1.  Place a notebook beside you each time you host.

2.  Use a separate page for each day. Record the date on the top.

3.  Take notes on chatters:

a.  To refresh your memory during future talks with chatters

b.  For host reports:

(1) Report on chatters who need extra attention

(2) Report on chatters who pose potential problems

(3) Any unusual happenings or any information that would help other hosts

(4) Remember to respect the confidentiality of chatters.

Do not underestimate the importance of keeping these records. Chatters really appreciate you remembering; it shows them that you care. There are times when chatters will speak to you weeks apart and it’s difficult to recall the details of your conversations without referring to notes.

There was a chatter whom I spoke to once or twice. I wrote about the conversation in my notes. A week or two later the chatter pc’d me and asked if I remembered her. I quickly checked my notebook and said yes, we talked about…She said, “Wow, you remembered. You really care.” I didn’t remember, not because I didn’t care but because I spoke to so many chatters. In actuality, I did care. I showed it by taking and referring to my notes.

THE LOOSELEAF

Hosts are not only supportive listeners but serve as informational resources. We have a resource list, which has names, phone numbers and links that should be shared with chatters. However, there are times that we, ourselves, can provide the information. Again, we cannot store everything in our heads so we recommend that you:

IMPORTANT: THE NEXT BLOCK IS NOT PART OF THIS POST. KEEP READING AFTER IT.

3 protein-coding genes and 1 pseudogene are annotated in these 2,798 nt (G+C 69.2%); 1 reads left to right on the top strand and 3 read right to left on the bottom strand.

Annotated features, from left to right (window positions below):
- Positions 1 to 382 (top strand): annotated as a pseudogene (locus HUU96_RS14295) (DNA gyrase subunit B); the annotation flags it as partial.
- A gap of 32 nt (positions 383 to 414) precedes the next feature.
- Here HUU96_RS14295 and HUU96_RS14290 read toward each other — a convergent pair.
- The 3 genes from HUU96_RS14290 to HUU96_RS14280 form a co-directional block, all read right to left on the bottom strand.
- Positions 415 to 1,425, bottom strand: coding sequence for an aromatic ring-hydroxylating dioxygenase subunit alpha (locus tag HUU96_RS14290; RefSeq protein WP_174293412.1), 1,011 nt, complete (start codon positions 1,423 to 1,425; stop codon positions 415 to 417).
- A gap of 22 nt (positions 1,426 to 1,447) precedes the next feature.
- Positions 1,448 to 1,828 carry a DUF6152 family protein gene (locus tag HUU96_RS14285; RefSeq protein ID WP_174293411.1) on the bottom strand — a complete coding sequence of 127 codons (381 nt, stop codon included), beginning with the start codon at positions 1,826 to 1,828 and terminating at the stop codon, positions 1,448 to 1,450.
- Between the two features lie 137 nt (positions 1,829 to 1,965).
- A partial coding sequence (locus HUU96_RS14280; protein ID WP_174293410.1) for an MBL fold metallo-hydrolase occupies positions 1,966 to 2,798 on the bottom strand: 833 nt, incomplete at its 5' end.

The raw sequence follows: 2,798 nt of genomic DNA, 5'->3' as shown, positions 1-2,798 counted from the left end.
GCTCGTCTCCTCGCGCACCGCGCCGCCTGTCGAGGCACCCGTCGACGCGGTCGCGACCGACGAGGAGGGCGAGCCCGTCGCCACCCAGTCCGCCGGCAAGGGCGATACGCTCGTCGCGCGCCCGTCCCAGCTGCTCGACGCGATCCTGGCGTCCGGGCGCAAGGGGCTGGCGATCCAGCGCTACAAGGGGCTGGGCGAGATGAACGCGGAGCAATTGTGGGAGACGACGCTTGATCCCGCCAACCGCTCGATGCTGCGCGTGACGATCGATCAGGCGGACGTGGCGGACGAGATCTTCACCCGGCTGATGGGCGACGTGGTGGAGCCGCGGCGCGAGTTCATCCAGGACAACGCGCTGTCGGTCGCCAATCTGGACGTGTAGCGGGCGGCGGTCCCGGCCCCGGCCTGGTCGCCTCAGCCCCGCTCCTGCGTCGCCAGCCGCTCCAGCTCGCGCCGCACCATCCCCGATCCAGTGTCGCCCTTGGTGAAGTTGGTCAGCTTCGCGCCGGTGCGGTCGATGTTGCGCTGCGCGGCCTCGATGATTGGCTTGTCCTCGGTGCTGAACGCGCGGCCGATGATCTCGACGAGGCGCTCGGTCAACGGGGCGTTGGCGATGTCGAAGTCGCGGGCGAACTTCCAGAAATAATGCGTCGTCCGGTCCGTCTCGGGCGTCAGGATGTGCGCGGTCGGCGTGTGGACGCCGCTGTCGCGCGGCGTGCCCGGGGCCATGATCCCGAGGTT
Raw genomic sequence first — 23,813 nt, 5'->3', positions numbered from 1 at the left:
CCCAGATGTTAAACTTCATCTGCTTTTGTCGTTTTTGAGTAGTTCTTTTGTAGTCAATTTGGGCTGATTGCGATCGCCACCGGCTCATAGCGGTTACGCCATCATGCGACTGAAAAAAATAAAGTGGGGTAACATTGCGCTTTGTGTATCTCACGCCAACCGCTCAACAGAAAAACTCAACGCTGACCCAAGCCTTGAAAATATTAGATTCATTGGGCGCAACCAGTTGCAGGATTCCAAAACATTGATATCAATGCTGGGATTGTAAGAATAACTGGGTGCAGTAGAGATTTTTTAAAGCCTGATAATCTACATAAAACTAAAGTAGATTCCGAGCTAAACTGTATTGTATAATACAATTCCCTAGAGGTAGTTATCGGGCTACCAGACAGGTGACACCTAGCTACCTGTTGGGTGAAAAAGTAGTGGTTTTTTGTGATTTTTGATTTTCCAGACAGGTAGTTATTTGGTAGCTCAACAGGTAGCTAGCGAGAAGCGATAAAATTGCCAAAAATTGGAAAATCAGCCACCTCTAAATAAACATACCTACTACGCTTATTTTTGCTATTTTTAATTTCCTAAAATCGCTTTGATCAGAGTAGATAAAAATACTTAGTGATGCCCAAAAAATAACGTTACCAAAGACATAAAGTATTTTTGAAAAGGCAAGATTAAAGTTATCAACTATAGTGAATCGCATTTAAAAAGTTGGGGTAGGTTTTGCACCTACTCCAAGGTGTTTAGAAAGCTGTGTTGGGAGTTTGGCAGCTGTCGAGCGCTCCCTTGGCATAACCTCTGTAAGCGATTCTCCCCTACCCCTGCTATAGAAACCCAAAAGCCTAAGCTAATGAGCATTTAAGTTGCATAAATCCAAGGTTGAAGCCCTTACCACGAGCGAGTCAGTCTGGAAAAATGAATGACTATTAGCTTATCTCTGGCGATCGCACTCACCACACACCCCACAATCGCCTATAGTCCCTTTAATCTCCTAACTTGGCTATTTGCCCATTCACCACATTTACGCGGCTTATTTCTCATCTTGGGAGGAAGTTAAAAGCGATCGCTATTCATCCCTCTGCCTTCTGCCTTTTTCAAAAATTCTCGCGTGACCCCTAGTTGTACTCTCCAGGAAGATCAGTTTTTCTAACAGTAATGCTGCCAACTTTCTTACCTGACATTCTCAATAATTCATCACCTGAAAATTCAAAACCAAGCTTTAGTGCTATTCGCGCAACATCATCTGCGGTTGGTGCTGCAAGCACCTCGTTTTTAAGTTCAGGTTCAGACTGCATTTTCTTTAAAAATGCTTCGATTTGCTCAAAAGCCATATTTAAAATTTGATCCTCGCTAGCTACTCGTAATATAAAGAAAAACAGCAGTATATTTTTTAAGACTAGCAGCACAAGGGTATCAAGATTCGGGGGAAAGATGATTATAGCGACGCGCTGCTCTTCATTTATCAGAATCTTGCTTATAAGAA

1. Purchase a looseleaf with 2″ rings (or computerize the information.  Computerizing actually makes it quicker to access the data and copy and pass it on to chatters.)

2. If you are taking the manual route, buy several sets of dividers. Label the dividers to organize your resources. Print out important sections of the host training manual (The lessons will be posted to the FB page as we complete them in the course). For example, Resources, Suicide, Self Injury, Rape, Panic/Anxiety/Flashbacks, How to Choose a Therapist, Depression Screening Quiz, Sleep, Medications, Depression, Specific Illnesses, Alcohol/Drug Addiction, Anorexia, Chat Room/Host Information, etc.. As the chat room changes, you will find the need to add/delete sections.

3. What information do you put in the looseleaf? Anything that you believe will help chatters. The chat room comes and goes in waves so try to keep your pulse on the chat room to learn its needs. You can then prepare vital information and disseminate it, as needed.  Where do you find the information?

(a) By copying information that is found in the training manual and on the host email list.

(b) By doing research, if you so desire, on the specific topic

(c) Copying any articles of interest that you come across.